Juvenile inmates’ thirst for education steady in spite of Covid

Friday, September 4th, 2020 00:00 |
Pupils at Shimo La Tewa borstal prison during learning session. Photo/PD/BONFACE MSANGI

At a time when Covid-19 pandemic has paralysed learning in all institutions in the country for the past seven months, it is a different case in the Prisons department.

Juvenile inmates have been going on with their learning programmes while observing Ministry of Health guidelines.

At the Shimo La Tewa borstal  institution mandated with the correction of juvenile offenders, the inmates are still learning technical skills.

Speaking at the institution, Kenya Prisons Coast Deputy Regional Commander, Jonathan Mwangolo said currently, they are fusing the usage of Information Communication and Technology in almost every training of the young prisoners, as a way of preparing them for the modern world.

“Considering that access to education is a constitutional requirement, we are also availing the usage of technology to these children in every training, so that they are well equipped,” Mwangolo said.

Through technology, Mwangolo said the young offenders are able to come up with innovative ideas and be exposed to digital marketing skills. 

Better people

At the same time, he warned members of the public against stigmatising children who have been released from juvenile prisons after completing their sentence but urged them to accept them  as people of valuable contribution.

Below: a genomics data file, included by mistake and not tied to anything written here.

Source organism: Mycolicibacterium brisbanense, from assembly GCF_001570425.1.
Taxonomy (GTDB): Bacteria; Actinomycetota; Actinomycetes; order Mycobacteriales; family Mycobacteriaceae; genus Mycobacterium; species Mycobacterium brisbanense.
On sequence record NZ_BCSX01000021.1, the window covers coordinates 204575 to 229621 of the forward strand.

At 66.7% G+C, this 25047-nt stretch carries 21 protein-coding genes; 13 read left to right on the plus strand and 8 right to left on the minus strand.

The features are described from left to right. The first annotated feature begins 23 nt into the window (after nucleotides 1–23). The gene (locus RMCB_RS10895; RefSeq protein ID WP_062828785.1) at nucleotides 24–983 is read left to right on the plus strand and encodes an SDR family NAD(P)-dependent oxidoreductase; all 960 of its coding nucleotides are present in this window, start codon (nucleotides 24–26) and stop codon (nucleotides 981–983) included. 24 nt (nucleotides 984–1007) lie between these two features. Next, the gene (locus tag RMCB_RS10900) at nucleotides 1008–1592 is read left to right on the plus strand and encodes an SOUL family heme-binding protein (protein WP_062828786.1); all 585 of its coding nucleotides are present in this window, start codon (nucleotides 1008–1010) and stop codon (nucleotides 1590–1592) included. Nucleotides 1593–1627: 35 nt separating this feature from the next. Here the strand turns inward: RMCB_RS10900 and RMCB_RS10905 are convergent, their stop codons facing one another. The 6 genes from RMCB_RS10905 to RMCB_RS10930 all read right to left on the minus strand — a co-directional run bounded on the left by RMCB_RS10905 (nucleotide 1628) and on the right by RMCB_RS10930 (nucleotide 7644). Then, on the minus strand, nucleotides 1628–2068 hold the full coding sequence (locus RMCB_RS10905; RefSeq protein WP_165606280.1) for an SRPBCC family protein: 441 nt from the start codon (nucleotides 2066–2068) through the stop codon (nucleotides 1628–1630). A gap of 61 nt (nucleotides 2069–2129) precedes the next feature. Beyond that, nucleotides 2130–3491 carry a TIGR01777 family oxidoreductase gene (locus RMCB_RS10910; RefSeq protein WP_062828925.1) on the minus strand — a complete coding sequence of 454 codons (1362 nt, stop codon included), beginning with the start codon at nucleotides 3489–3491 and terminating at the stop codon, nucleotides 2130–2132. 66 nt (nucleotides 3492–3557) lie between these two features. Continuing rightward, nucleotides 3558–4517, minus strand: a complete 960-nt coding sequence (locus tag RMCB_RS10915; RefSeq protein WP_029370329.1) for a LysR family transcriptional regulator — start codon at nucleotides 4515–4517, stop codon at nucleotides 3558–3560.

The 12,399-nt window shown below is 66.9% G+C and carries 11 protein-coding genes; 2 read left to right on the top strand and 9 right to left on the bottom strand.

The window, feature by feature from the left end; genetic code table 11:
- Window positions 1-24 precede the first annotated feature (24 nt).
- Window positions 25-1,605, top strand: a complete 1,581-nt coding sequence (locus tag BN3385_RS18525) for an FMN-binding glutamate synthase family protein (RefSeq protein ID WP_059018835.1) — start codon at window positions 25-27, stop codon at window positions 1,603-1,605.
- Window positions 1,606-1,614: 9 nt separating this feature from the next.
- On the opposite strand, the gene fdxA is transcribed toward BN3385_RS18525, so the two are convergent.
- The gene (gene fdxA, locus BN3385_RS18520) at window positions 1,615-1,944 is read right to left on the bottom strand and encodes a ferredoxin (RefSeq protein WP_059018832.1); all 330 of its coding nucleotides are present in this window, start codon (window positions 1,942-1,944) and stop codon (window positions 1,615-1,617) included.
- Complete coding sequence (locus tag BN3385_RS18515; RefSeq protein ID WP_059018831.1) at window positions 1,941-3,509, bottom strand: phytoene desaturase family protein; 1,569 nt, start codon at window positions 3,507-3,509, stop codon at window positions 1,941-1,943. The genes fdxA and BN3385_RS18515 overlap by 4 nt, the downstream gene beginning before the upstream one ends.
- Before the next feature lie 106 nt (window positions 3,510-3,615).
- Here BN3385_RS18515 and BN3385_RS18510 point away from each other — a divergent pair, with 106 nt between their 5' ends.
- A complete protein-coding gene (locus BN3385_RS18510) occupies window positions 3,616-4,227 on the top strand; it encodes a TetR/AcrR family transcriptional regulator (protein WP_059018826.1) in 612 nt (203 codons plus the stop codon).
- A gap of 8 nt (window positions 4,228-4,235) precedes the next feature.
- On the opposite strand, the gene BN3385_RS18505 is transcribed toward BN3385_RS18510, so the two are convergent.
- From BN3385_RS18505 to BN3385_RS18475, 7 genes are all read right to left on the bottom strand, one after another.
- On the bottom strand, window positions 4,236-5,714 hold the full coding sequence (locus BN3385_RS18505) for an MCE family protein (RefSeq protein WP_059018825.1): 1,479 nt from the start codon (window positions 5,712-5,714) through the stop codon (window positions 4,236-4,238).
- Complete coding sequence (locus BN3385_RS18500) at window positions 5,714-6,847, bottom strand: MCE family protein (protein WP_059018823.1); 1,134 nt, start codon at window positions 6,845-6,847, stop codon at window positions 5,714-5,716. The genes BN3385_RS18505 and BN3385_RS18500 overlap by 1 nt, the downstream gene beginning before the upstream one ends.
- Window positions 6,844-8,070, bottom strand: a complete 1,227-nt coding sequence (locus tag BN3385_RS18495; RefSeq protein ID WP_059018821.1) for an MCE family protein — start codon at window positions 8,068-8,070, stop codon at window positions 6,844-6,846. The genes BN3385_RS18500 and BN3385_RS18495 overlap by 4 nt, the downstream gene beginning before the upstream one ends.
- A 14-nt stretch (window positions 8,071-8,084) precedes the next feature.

Mwangolo said while incarcerated, the juvenile inmates usually undergo an intense rehabilitation process, aimed at instilling high level of discipline and values to help them become better people in the society.

He says by the time of their release, the children are  well-equipped to “give back to the society.”

“When they are brought into the facility, they start learning different skills which include carpentry, tailoring, electric engineering, masonry, art welding, agriculture and we also offer the school programme.

This means the children have a lot to offer to the society, they just need to be accepted as reformed people,” said Mwangolo.

He said the society should understand that human is to err and after rehabilitation, everyone needs a second chance.

He spoke during a function held by Safaricom at the institute where they donated equipment worth Sh1 million.

Safaricom Foundation, manager network optimisation, Coast Region John Njathi said the boys who have been incarcerated also deserve the same opportunity as other children.

“ Technical skills have become important in the society and according to research, they are offering 26 per cent of employment, hence these boys are employable,” said Njathi.

More on News